Granted, the Roku remote has four easy buttons that go to Netflix, Amazon Instant Video, Rdio (now Pandora), and Hulu (although some remotes have a Sling button). If a movie is unavailable for free, it defaults to suggesting you rent or buy it from Amazon (or its pre-loaded M-Go app); but it won’t ever fail to tell you when there’s a way to watch what you want for free. The other slight hiccup is that you can install the app for HBO’s standalone subscription, HBO NOW, but the device searches and pulls from the HBO GO app, which requires you to log in through a traditional TV provider. Not a deal breaker by any means, but it adds an extra step of having to search HBO GO to see if the movie you want is available first, before you switch to the HBO NOW app to watch it.
Another cool feature unique to the Roku 3 (and 4) is the remote’s headphone jack. It might seem silly, but it comes in handy if you can’t sleep and really need to watch Star Trek: The Next Generation without disturbing anyone else. It would make sense for the Chromecast to have this feature — your phone or tablet acts as the remote — but the audio automatically “casts” to your TV.
Roku has five device options in a range of price points: from $50 for the Streaming Stick to $130 for the Roku 4. The extra features on the $100 Roku 3 are worth the investment, but only step it up to the Roku 4 if you anticipate a lot of 4K Ultra HD movies in your future — or you really want a remote finder.
Now is a great time to cut the cord.
The future of digital television is cordless. In fact, Neil Landau, associate director of screenwriting for television at UCLA and author of TV Outside the Box: Trailblazing in the Digital Television Revolution, notes, “For those under 30, the notion of ‘cord cutting’ is irrelevant because most never even had a cord. They're known as ‘cord nots.’”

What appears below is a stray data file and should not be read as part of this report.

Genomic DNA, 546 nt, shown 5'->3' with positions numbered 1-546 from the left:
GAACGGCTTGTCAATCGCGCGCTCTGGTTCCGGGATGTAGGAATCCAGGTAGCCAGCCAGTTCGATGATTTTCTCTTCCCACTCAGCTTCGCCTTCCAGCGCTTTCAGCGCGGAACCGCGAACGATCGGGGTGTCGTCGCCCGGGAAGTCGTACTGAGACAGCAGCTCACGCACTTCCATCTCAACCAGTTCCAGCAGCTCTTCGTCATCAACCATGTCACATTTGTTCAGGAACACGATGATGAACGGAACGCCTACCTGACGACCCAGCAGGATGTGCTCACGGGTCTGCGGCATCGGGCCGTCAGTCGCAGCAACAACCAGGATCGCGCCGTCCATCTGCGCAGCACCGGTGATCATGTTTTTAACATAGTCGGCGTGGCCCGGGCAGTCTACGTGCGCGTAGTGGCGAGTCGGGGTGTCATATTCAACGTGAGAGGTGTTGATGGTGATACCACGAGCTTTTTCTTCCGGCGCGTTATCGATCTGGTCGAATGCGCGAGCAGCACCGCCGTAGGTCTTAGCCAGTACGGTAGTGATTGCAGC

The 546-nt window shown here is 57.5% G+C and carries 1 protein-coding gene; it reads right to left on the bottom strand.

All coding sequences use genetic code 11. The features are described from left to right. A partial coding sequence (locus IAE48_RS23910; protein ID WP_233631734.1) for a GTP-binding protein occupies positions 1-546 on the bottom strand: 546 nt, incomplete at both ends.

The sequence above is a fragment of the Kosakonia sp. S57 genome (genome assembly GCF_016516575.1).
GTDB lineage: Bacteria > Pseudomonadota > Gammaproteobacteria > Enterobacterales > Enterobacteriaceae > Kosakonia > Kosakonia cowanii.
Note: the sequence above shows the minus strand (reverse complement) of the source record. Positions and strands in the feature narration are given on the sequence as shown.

As recently as six or seven years ago, though, deciding to give up on traditional TV providers meant watching movies on your laptop while trying not to burn your lap. But then tablets and gaming consoles started offering ways to stream. And as streaming apps gained momentum, those tablets and consoles begat devices specifically designed to stream. And here we are: at the brink of the end of cable, staring into a future of streaming.
“Broadcast networks and basic cable will continue to offer both SVOD (subscription) and AVOD (advertising) options. I foresee an on-demand world in which you turn on your TV and see a whole bunch of apps. The viewer chooses when, how, and what to watch. But the networks will also offer an autoplay option, meaning that when you click on their app, something will be automatically streaming. You can just stay and watch what's on, or choose what you want to watch.”
You alone have to decide which pieces of the Old World you’re willing to sacrifice, but streaming is better than it’s ever been and only looking up. You can watch your shows on a wide range of devices, from the Siri-powered Apple TV experience to the minimalist, phone-controlled Chromecast. Apps are improving, with Sling TV as one of the first apps to stream live TV (unfortunately without the pause-and-rewind flexibility of traditional TV’s DVRs). And shockingly, CBS now has CBS All-Access, a streaming-only option to view its content. It won’t be long before other network channels adapt.
You only need four things to cut the cord.
All it takes: reliable internet, a TV with HDMI ports, a streaming device, and subscriptions to the apps you want. Depending on your device, you might also need an HDMI cable.
These are the big ones, plus some worth noting:
Amazon Instant Video
Lifetime Movie Club
But cord cutting is all about having access to the shows you care about. We’ve compiled a few of the cheapest cord-cutting bundles for common TV-watching habits.
- Movie Lover